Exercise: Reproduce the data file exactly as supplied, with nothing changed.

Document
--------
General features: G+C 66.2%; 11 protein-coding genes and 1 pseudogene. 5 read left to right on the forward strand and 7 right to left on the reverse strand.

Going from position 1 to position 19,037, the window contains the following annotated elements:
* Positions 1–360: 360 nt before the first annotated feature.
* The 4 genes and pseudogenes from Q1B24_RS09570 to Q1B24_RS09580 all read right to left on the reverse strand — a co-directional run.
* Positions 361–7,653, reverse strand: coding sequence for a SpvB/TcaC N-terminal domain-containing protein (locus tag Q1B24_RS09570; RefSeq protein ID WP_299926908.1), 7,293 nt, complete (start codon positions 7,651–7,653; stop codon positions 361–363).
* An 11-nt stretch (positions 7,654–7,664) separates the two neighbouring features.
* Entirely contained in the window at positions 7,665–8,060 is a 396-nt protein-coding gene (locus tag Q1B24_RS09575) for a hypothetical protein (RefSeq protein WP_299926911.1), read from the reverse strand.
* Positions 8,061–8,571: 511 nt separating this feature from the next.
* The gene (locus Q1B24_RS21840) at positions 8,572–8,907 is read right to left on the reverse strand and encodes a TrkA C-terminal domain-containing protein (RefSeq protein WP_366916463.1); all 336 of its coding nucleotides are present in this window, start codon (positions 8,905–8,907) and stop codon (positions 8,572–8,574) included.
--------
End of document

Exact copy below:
General features: G+C 66.2%; 11 protein-coding genes and 1 pseudogene. 5 read left to right on the forward strand and 7 right to left on the reverse strand.

Going from position 1 to position 19,037, the window contains the following annotated elements:
* Positions 1–360: 360 nt before the first annotated feature.
* The 4 genes and pseudogenes from Q1B24_RS09570 to Q1B24_RS09580 all read right to left on the reverse strand — a co-directional run.
* Positions 361–7,653, reverse strand: coding sequence for a SpvB/TcaC N-terminal domain-containing protein (locus tag Q1B24_RS09570; RefSeq protein ID WP_299926908.1), 7,293 nt, complete (start codon positions 7,651–7,653; stop codon positions 361–363).
* An 11-nt stretch (positions 7,654–7,664) separates the two neighbouring features.
* Entirely contained in the window at positions 7,665–8,060 is a 396-nt protein-coding gene (locus tag Q1B24_RS09575) for a hypothetical protein (RefSeq protein WP_299926911.1), read from the reverse strand.
* Positions 8,061–8,571: 511 nt separating this feature from the next.
* The gene (locus Q1B24_RS21840) at positions 8,572–8,907 is read right to left on the reverse strand and encodes a TrkA C-terminal domain-containing protein (RefSeq protein WP_366916463.1); all 336 of its coding nucleotides are present in this window, start codon (positions 8,905–8,907) and stop codon (positions 8,572–8,574) included.